"Living wage" is a nice phrase to throw around and it might make some people feel good about their politics but it provides no basis upon which to build economic planning; even if you believe it's the job of the government to perform either economic planning or to provide guarantees that everyone lives happily ever after.

Comment: Re:Remember when WSJ had a modicrum of decency? (Score 1) 720

On the other hand...

"Many of the states that have seen job growth despite raising the minimum wage are states with higher livings costs where fewer people actually work for minimum wage. Seattle is a great example of this, if extreme. Famous for enacting an ordinance that would raise the minimum wage to $11 an hour next year and ultimately to $15 an hour by January 2017, Seattle has a very high cost of living and a skilled population earning higher than average wages. Educational attainment is high: 56 percent of people in Seattle have a bachelor’s degree compared with a 28.5 percent national average for individuals aged 25 and older. Raising the minimum wage in Seattle is therefore far less intrusive than it would be in say, Omaha, Nebraska. According to CNN Money, someone who makes $45,000 a year in Omaha would have to make $61,353 in Seattle (36 percent more) just to have the same purchasing power."

+ - Is The Majority Of Global Warming Caused By Natural Atmospheric Circulation?

Submitted by tranquilidad
tranquilidad (1994300) writes "In a paper published by the National Academy of Sciences of the United States, two authors ascribe the majority of northeast pacific coastal warming to natural atmospheric circulation and not to anthropogenic forcing. In AP's reporting, Ken Caldeira, an atmospheric scientist with the Carnegie Institution for Science says the paper's authors, '...have not established the causes of these atmospheric pressure variations. Thus, claims that the observed temperature increases are due primarily to "natural processes are suspect and premature, at best."' The paper's authors, on the other hand, state, '...clearly, there are other factors stronger than the greenhouse forcing that is affecting...temperatures,' and that there is a 'surprising degree to which the winds can explain all the wiggles in the temperature curve.'"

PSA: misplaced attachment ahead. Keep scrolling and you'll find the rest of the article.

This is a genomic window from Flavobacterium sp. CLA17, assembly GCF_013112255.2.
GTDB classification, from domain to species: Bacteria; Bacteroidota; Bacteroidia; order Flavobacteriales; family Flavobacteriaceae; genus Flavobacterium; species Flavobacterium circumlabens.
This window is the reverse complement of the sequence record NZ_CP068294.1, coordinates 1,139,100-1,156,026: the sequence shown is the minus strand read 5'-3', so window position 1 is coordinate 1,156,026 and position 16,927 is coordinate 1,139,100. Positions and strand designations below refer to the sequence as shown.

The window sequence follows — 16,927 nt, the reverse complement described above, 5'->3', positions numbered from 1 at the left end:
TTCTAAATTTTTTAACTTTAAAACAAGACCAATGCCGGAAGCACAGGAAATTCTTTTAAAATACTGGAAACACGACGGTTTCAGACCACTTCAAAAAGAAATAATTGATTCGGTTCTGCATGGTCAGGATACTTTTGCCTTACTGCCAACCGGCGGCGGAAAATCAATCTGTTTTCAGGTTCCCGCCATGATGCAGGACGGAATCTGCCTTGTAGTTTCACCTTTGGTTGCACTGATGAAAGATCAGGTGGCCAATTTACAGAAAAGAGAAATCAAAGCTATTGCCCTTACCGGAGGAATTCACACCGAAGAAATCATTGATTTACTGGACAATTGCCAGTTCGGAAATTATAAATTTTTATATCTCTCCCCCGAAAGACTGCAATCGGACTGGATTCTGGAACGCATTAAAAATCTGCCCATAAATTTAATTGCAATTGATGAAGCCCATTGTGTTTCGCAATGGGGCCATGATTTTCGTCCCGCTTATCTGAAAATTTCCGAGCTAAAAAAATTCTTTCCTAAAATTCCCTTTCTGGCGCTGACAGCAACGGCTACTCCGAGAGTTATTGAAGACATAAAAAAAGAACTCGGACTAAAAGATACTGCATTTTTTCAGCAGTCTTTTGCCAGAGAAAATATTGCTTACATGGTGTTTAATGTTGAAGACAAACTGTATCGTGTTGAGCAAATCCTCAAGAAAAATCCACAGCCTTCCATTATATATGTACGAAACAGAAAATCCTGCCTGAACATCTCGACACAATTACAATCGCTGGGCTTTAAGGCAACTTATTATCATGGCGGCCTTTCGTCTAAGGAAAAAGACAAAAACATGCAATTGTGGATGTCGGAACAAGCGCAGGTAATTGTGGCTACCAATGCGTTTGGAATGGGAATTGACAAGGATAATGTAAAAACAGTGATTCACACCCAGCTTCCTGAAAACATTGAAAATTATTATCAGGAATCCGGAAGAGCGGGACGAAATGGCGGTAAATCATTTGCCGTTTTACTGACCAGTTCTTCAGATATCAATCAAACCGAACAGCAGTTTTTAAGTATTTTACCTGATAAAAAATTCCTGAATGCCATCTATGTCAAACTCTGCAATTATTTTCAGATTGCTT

Comment: Re:How do investors react to such info? (Score 1) 234

by tranquilidad (#47565069) Attached to: Comcast Confessions

You seem to think these items are disconnected.

The company is responsible to its owners only.

If it is in the best interest of the shareholders to piss off the customers then that's what they should do.

It is more likely that it's in the best interest of the shareholders to do as you suggest, have happy employees, happy customers and a product/service with which they can be proud.

As an investor I will put my money in those companies that give me the greatest return. Just because a company's sole focus is profit doesn't mean they shouldn't be a "good" company. The bigger question is not for the shareholders but for the customers. Why would customers continue to generate profits for the shareholders if it doesn't provide them with something they value or see as a fair trade for their dollars?

Comment: Re:Gee Catholic judges (Score 3, Informative) 1330

It covers the four contraceptives to which Hobby Lobby objected. Those four contraceptives may have the ability to prevent a fertilized egg from attaching to the uterus and, thus, Hobby Lobby's objection. Hobby Lobby had no objection to the other 16 contraceptives in the mandate and, in fact, had a long-standing practice of providing those contraceptives.

Comment: Re:But now... (Score 1) 1330

It is so unnecessary to drag out Citizen's United corporations are people too argument.

TItle 1 of the U.S. Code states:

In determining the meaning of any Act of Congress, unless the context indicates otherwise ...
the words "persons" and "whoever" include corporations, companies, associations, firms, partnerships, societies, and joint stock companies, as well as individuals; ...

This case rested on the Religious Freedom Restoration Act, an Act of Congress. Congress chose not to redefine persons to exclude corporations.

Comment: Re:Sudden outbreak of common sense (Score 2) 276

by tranquilidad (#47311611) Attached to: Federal Judge Rules US No-fly List Violates Constitution

So, your belief is that the Bill of Rights is a list of rights granted to the people by the government? What does the preamble say to you?

The reason I left the "right to bear arms" in there is because of the structure of the sentence that says, "the right of the people...". I could have also listed just the, "shall not be infringed" part and retained the meaning.

Perhaps you would be so kind as to explain how the U.S. Constitution is constructed from your perspective and how the language used in the Preamble to the Bill of Rights, the 9th and 10th amendments and the other articles of the Constitution reconcile with its purpose.

There's no doubt the U.S. Constitution has been hijacked by the national government. This was enabled by a re-definition of "commerce" in the 1930s. A really good example of how the Constitution was viewed before this re-definition is the language used in the 18th amendment creating prohibition.

Section 1. After one year from the ratification of this article the manufacture, sale, or transportation of intoxicating liquors within, the importation thereof into, or the exportation thereof from the United States and all the territory subject to the jurisdiction thereof for beverage purposes is hereby prohibited.